The Golden Seed
An AI and I
The Golden Seed, by Ryan Boudinot
Monica couldn't believe how different seeds looked. Seeds, seeds, seeds were what Monica loved more than anything.
At age 4, accompanying her moms Komiko and Dolly to Janson's Nursery, Monica fell in love with seeds. Mom Komiko, who did all the gardening, knelt to her level and pointed to a spinning rack stocked with tiny, colorful envelopes with pictures of plump pumpkins, bundles of carrots, lettuces and radishes and cucumbers, golden ears of corn, cabbage, curly endive, brussels sprouts, raddiccio, horesradish, daffodil, iris, tulip, and gourd.
Monica wanted more than anything to get her hands on one of those packets. When Mom Komiko told her she could choose any seed packet she wanted, little Monica gasped in awe. She knew she'd found her favorite thing. Overwhelmed, she chose rhubarb.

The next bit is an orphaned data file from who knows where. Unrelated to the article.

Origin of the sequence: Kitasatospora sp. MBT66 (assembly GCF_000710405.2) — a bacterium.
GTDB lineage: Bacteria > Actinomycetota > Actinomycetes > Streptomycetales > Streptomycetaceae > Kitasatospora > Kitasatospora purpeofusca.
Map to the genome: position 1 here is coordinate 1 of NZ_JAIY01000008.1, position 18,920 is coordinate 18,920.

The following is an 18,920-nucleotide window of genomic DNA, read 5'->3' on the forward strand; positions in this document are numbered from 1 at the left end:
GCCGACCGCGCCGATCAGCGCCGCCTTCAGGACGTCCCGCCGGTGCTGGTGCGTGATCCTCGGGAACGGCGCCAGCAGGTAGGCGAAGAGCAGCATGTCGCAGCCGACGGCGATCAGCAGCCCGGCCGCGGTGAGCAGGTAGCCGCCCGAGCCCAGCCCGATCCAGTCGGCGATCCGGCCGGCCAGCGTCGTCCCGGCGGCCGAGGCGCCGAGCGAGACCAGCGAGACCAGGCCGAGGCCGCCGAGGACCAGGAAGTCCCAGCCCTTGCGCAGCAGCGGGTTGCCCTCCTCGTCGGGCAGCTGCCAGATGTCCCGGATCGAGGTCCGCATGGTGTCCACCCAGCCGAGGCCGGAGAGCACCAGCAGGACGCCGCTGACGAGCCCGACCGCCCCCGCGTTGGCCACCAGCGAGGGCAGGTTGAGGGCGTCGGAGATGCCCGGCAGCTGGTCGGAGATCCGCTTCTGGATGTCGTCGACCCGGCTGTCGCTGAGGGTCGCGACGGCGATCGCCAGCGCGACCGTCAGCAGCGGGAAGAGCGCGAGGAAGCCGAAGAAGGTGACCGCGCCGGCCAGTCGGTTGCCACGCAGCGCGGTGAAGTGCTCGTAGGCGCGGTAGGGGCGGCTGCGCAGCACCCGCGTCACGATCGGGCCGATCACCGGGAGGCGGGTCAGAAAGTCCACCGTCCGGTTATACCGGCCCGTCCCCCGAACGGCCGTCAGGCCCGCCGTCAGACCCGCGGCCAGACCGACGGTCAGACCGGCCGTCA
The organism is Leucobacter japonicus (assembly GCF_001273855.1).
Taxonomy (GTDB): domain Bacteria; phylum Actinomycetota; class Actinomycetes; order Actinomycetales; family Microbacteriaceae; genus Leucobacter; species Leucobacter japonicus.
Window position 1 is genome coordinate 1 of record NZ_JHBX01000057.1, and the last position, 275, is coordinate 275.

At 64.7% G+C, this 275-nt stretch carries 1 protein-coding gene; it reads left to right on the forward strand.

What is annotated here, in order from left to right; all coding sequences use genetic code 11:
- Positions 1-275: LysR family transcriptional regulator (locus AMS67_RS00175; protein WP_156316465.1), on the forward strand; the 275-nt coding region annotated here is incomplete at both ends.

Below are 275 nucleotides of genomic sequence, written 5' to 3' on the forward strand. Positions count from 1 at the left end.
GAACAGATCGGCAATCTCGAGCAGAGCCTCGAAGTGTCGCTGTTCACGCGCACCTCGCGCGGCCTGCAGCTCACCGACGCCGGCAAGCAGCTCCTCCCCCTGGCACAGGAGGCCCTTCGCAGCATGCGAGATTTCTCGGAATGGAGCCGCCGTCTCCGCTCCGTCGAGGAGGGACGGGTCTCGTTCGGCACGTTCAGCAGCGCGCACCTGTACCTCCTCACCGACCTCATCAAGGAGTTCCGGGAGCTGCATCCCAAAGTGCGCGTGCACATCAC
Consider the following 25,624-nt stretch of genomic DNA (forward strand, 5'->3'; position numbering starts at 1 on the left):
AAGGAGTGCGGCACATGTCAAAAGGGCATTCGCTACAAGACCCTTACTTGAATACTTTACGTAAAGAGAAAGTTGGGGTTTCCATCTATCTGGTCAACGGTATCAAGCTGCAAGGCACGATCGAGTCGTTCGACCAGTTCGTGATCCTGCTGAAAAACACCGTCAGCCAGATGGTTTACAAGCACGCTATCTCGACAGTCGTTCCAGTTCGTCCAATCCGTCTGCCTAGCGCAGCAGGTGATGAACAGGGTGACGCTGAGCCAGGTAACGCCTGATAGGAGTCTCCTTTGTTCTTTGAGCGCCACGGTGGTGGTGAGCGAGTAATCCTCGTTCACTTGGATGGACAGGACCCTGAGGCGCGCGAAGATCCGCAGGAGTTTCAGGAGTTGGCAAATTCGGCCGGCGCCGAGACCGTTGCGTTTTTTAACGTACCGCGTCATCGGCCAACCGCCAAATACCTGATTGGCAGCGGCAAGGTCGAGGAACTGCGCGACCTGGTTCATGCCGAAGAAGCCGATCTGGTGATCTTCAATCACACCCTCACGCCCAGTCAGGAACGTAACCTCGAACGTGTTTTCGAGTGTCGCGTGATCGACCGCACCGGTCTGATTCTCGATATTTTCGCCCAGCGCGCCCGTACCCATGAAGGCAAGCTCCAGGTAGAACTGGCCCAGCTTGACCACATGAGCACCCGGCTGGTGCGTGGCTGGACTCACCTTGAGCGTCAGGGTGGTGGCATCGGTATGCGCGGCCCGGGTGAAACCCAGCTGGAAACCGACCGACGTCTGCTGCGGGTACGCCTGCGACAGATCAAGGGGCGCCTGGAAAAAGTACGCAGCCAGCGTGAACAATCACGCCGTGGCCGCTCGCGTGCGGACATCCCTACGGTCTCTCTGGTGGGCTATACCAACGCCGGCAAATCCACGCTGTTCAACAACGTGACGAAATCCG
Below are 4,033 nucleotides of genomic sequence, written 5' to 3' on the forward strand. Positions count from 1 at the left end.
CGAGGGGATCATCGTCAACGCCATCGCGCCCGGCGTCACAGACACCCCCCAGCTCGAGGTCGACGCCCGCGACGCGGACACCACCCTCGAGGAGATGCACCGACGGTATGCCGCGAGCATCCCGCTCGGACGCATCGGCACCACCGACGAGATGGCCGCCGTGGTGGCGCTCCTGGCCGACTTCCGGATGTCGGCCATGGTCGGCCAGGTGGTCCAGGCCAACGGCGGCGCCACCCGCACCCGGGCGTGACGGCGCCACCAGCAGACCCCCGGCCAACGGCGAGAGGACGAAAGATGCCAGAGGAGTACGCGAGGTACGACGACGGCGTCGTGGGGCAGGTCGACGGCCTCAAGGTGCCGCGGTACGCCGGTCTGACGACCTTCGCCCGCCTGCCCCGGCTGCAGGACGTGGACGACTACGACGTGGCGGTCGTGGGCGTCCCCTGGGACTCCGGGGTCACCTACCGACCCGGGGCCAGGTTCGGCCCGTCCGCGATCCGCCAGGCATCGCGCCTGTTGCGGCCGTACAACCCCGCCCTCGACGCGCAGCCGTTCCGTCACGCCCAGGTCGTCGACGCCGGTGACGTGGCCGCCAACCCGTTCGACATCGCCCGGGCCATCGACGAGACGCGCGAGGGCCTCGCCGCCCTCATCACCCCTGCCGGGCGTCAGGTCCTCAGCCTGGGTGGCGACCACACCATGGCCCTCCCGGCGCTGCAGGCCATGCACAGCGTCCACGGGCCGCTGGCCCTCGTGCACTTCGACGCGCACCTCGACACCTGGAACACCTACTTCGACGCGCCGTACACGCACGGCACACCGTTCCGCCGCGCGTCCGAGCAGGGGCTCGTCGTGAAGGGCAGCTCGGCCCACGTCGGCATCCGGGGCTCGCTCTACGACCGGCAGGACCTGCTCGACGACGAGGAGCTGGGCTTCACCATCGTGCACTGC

Monica loved when Mom Komiko came back from her trips with seeds that she planted in the garden and the greenhouse. She imagined a billion weird worlds inside those dusty, wrinkled bags and burlap sacks, all their contents different shapes and sizes, every one of them so incredibly cool-looking.
Mom Dolly said there were more than a million kinds of seeds on the planet. Having one of each would be like having millions of books to read inside your mind at once.
As Monica grew up, she stuck by Mom Komiko's side to learn how to raise a seed into a healthy plant. She came to understand responsible ways to control pests, the sensitivities of various flowers, how to check a variety of fruits and vegetables for ripeness. In high school, she began genetically engineering her own varieties of cherry, squash, and mustard.